How to Get Candidates to Respond to Your Emails

Here’s an awesome presentation by super sourcer Glenn Cathey. The last tip one is probably the best.

Be Human.

What’s Inside…

  1. What is your goal in messaging candidates? What does success look like to you? Is it a specific response rate? Ultimately, the goal is simply to get a response – it has nothing to do with whether someone is looking or interested in your job not. Any response is a “win” in that you have 2-way engagement.
  2. Messaging Conundrum – Which is Best? 50 emails @ 30% 100 emails @ 25% 200 emails @ 20% 400 emails @ 15% 15 25 40 60 # responses Which is more efficient? Which is spammy? Do you care?
  3. >70% *Should* Respond… Source: 2015 LinkedIn Talent Trends Survey of over 20,000 fully employed workers in 29 countries
  4. Surprised? Only 10% of developers (highly sought after talent) said they’re actively looking, yet nearly 70% would consider moving jobs. If you’re not getting a 70%+ response rate, it’s not because most people aren’t recruitable, it’s your approach. Source: 2015 Stack Overflow Careers Global Developer Hiring Landscape  26,086 developers from 157 countries were surveyed
  5. Developers prefer email (and don’t really hate LinkedIn InMails!) 65% Source: 2015 Stack Overflow Careers Global Developer Hiring Landscape –  26,086 developers from 157 countries were surveyed
  6. (What recruiters think)
  7. (Closer to reality)
  8. Understand what it’s like to be constantly pursued by recruiters…
  9. Surprised?
  10. 5 Whys Exercise Sakichi Toyoda 1867 – 1930 The 5 Whys is an iterative question-asking technique used to explore the cause-and-effect relationships to determine the root cause of a defect or problem. The technique was originally developed by Sakichi Toyoda and is “the basis of Toyota’s scientific approach . . . by repeating why five times, the nature of the problem as well as its solution becomes clear.” – Taiichi Ohno The tool has seen widespread use beyond Toyota, and is now used within Kaizen, lean manufacturing, Asana (software), and Six Sigma.
  11. Perform a 5 Whys Exercise using this problem statement: I don’t get 100% response rate from my messages You will find that there are a number of different 1st answers to why people don’t respond – you will need to explore each with additional whys. You can do this with peers, hiring managers, recent hires, candidates, etc. This exercise might be one of the most enlightening of your career!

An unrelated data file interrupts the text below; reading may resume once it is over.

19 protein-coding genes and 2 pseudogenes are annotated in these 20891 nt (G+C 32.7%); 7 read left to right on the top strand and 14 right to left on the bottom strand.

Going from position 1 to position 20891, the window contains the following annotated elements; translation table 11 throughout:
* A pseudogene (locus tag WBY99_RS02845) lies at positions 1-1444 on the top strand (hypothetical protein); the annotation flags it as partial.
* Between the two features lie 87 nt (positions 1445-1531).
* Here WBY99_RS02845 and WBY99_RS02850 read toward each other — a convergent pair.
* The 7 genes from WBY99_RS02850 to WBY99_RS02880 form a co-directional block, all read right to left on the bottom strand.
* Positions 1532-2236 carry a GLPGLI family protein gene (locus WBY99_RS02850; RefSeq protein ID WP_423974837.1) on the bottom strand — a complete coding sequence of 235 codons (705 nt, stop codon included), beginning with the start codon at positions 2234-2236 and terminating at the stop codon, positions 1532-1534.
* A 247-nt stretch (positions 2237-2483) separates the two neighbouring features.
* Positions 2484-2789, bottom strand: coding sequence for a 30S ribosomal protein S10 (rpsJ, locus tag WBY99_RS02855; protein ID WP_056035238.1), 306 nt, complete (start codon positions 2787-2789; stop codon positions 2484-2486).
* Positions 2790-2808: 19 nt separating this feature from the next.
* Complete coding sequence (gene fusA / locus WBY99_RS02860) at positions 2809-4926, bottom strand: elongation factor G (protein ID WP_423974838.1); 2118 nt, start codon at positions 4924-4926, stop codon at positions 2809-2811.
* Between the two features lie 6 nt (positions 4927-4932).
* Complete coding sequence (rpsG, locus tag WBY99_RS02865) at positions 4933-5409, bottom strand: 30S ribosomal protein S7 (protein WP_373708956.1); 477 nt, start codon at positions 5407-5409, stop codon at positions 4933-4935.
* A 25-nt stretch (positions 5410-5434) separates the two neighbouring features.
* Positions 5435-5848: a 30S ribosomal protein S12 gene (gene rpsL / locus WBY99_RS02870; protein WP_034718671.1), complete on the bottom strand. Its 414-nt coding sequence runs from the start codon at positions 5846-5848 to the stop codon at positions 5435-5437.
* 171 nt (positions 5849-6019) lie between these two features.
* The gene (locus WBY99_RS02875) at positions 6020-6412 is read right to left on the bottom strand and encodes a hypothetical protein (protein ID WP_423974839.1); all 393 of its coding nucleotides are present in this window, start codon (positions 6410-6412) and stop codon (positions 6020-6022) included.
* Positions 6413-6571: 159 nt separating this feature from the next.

12. Be Human Be Human (don’t be a zombie recruiter) When you approach potential candidates, be a person 1st and a recruiter 2nd. Treat them as a person 1st and a potential candidate 2nd.
  13. Photo: James Box Make the effort to understand what it must feel like to be relentlessly pursued by recruiters on a daily basis
  14. Photo: WestonStudioLLC Take the time to see things from the perspective of potential candidates and ask critical questions
  15. Source: Why are technical recruiters so clueless?
  16. Be aware there are many people and sites that post poor recruiter messages. Simple rule: Don’t write anything you’d be embarrassed to find shared publicly online Source: Sh*t recruiters do Source: @recruiterbro on Twitter
  17. Do your homework before reaching out to anyone. Today, you have more access to information about people than ever before in the history of recruiting. Use social aggregators or at the very least Google the people you’re trying to recruit to learn more about them so you can personalize your approach and earn a response. If you don’t take the time to research the people you’re reaching out to and presumably trying to recruit with personalized messages you’re lazy and/or you simply don’t care.
  18. Ain’t nobody got time for that
  19. Ideal Recruiting/Sales Process 5 Steps to Recruiting (or Sales) Success 1. Developing the relationship 2. Creating/Identifying the need 3. Preventing/overcoming objections 4. Filling the need/providing benefits 5. Advance/close the sale Source: 5 Steps to Recruiting (or Sales) Success
  20.  Most Recruiter Messaging 1. Filling the need/providing benefits 2. Developing the relationship 3. Creating/Identifying the need 4. Preventing/overcoming objections 5. Advance/close the sale Unfortunate Reality When you reach out to potential candidates leading with specific job descriptions, you’re completely fouling the recruiting/sales process up